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Mass. House Approves Bill To Overhaul Court System

This article is more than 8 years old.

Massachusetts House Speaker Robert DeLeo has strong support from colleagues in his legislative disagreement with Gov. Deval Patrick over reforming the state Probation Department.

The House on Wednesday unanimously approved DeLeo's reform plan, which would create new hiring rules to prevent patronage — but would leave the department in the judicial branch of government.

The speaker says the plan should restore confidence in government employees.

"I want folks to understand that when I say I'm serious about making reforms... this bill shows that I'm serious about making reforms," DeLeo said.

The bill would create a new civilian court administrator responsible for the general oversight of the courts, including appropriations, contracts and leases. The chief justice for administration and management would still be responsible for overseeing the judicial calendar and administering disciplinary actions.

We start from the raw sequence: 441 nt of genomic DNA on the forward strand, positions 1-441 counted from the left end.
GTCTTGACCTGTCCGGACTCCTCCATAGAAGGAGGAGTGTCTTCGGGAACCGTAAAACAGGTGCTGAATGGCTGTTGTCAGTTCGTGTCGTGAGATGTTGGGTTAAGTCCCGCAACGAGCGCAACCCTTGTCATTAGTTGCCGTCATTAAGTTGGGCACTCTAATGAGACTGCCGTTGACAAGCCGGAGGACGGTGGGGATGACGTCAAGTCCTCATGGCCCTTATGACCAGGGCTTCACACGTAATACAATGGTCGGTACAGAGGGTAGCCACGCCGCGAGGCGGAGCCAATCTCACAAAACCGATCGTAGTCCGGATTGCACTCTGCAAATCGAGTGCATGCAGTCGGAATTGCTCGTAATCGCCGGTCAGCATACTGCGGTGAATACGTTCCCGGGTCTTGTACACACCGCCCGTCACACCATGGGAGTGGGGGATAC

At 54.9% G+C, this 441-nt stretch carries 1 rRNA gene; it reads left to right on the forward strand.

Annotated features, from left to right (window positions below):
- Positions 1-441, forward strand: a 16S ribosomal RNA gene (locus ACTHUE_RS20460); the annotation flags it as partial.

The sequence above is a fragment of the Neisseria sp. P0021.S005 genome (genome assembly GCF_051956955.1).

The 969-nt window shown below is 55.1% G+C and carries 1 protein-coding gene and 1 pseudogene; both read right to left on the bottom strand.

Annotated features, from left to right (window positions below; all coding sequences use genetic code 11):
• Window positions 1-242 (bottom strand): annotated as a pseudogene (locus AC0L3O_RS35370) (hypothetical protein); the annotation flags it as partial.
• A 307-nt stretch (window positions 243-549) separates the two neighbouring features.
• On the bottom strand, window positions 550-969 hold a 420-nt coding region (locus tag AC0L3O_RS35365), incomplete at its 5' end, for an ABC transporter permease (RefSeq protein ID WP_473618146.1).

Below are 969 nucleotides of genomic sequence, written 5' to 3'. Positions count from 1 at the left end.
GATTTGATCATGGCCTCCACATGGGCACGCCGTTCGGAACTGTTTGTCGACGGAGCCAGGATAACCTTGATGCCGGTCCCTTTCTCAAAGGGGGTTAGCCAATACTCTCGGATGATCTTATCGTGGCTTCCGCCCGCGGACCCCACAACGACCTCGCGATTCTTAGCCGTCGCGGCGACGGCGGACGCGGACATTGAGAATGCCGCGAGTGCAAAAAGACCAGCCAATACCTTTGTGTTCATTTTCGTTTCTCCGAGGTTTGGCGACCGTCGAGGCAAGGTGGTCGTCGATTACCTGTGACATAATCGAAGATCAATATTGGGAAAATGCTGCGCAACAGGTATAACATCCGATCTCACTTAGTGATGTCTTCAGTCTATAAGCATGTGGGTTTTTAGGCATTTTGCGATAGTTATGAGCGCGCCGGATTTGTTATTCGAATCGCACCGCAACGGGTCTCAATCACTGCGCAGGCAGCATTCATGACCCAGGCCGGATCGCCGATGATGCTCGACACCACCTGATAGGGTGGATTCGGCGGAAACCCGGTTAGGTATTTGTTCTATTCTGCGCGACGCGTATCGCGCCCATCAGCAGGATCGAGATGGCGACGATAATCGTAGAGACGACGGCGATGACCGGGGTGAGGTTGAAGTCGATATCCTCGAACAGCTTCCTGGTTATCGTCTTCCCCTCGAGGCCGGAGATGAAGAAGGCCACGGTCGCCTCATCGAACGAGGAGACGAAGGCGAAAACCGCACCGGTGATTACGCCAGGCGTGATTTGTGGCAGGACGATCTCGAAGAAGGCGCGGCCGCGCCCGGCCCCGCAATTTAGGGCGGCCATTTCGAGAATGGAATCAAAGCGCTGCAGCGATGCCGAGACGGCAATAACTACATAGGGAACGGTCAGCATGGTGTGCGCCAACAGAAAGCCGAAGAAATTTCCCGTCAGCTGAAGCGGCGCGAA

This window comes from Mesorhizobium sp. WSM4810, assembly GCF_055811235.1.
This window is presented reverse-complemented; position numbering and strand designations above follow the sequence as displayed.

To make the hiring process more accountable, the bill would also require job applicants pass a test before they could be interviewed. If hired, they would have to disclose any immediate family members who are also state employees.

Patrick's proposal would merge the Probation Department with the Massachusetts Parole Board and bring both under the control of the executive branch.

The bill now goes to the Massachusetts Senate.

With reporting from the WBUR Newsroom and The Associated Press

This program aired on May 11, 2011. The audio for this program is not available.

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